first_imgPlate Winners of the Old Newtonians RFC Veterans Tournament 2012IRISH INTERNATIONAL Veterans have bestowed Hammersmith and Fulham RFC the honour of playing in a charity curtain raiser against Bective Rangers RFC, before the fourth annual Stuart Mangan Memorial Cup clash between England and Ireland Legends, in Donnybrook on Friday February 9th.The fixture named in honour of Stuart Mangan, who tragically died in 2009 following a tragic spinal injury suffered whilst playing for Hammersmith and Fulham, has greater intentions, and that’s to raise as much money as possible in Stuart’s memory, for the RFU Injured Players Foundation and the IRFU Charitable Trust.While in hospital Stuart met Matt Hampson, England U20’s prop who suffered a similar spinal injury, and it’s here the idea for an England v Ireland Legends game was born. However, it’s the drive and determination of some, including ex-England A wing Harvey Thorneycroft, Martin Corry, Jason Leonard and Shane Byrne, that has seen the fixture flourish and successfully raise huge funds for many charitable organisations. LATEST RUGBY WORLD MAGAZINE SUBSCRIPTION DEALS So far team-mates at Hammersmith and Fulham RFC, who have been greatly affected by Stuart’s death, have raised over £100,000 for the Stuart Mangan Appeal. 43 Vets are making the trip to Dublin. They are all funding their own tour and have collectively pledged to raise at least £10,000, but we hope with your help to raise in excess of £25,000.center_img The HFRFC Vets v Bective Rangers RFC match kicks off at 5:30, and if you’re in Dublin, tickets can be  bought via Ticketmaster But, if you can’t make it, dig deep and support this worthy cause by donating here.last_img read more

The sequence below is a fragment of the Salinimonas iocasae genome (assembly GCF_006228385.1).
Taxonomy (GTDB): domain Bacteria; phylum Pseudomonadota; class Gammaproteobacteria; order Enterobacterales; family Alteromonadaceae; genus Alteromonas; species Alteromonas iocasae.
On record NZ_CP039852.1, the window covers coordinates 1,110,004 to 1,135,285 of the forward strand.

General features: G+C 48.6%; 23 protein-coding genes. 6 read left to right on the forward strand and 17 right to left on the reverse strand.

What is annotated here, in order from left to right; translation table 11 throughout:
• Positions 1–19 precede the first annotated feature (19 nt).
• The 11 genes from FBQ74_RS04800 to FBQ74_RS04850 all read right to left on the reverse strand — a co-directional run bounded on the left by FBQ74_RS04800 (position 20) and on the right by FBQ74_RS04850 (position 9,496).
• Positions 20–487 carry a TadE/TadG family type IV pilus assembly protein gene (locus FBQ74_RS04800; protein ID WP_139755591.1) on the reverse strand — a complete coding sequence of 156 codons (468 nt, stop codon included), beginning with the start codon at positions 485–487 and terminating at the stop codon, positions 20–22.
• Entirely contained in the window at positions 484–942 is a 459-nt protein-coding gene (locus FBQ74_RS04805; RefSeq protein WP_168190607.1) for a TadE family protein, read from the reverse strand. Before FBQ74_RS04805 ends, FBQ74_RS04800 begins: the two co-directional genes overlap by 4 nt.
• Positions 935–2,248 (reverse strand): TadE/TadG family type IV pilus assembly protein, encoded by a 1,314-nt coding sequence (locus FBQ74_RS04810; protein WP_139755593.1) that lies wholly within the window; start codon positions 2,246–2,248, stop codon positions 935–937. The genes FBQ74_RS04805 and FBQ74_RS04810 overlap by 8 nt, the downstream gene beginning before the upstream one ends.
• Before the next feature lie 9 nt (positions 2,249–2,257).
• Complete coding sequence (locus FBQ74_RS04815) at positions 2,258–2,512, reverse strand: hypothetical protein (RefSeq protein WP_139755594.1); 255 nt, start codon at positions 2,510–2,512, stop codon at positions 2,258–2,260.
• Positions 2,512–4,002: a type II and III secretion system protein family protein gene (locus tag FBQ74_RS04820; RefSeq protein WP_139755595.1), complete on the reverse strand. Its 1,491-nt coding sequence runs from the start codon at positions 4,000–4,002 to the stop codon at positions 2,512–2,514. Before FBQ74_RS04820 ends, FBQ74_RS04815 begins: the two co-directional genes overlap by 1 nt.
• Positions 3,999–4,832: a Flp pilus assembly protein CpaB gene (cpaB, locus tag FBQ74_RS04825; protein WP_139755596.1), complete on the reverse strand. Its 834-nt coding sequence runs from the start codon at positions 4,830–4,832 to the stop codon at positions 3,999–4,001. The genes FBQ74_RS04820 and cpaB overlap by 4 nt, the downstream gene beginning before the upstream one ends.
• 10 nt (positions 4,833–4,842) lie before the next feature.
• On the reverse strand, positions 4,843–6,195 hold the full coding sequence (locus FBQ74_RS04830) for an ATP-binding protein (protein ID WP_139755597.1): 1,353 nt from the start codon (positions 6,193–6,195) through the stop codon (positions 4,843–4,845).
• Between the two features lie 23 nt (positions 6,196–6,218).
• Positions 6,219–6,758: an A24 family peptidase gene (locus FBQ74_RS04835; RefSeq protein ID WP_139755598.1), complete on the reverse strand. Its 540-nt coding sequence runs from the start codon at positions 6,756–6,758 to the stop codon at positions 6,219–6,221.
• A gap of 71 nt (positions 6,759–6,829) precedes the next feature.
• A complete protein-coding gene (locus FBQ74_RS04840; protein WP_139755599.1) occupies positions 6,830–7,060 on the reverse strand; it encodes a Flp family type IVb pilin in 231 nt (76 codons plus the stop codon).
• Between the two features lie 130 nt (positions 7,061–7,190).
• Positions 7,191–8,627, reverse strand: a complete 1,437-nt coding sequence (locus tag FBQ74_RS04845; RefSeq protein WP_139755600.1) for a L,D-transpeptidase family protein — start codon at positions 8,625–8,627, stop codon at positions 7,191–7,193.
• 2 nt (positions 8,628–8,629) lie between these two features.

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Part two: Aviva Premiership imports and exports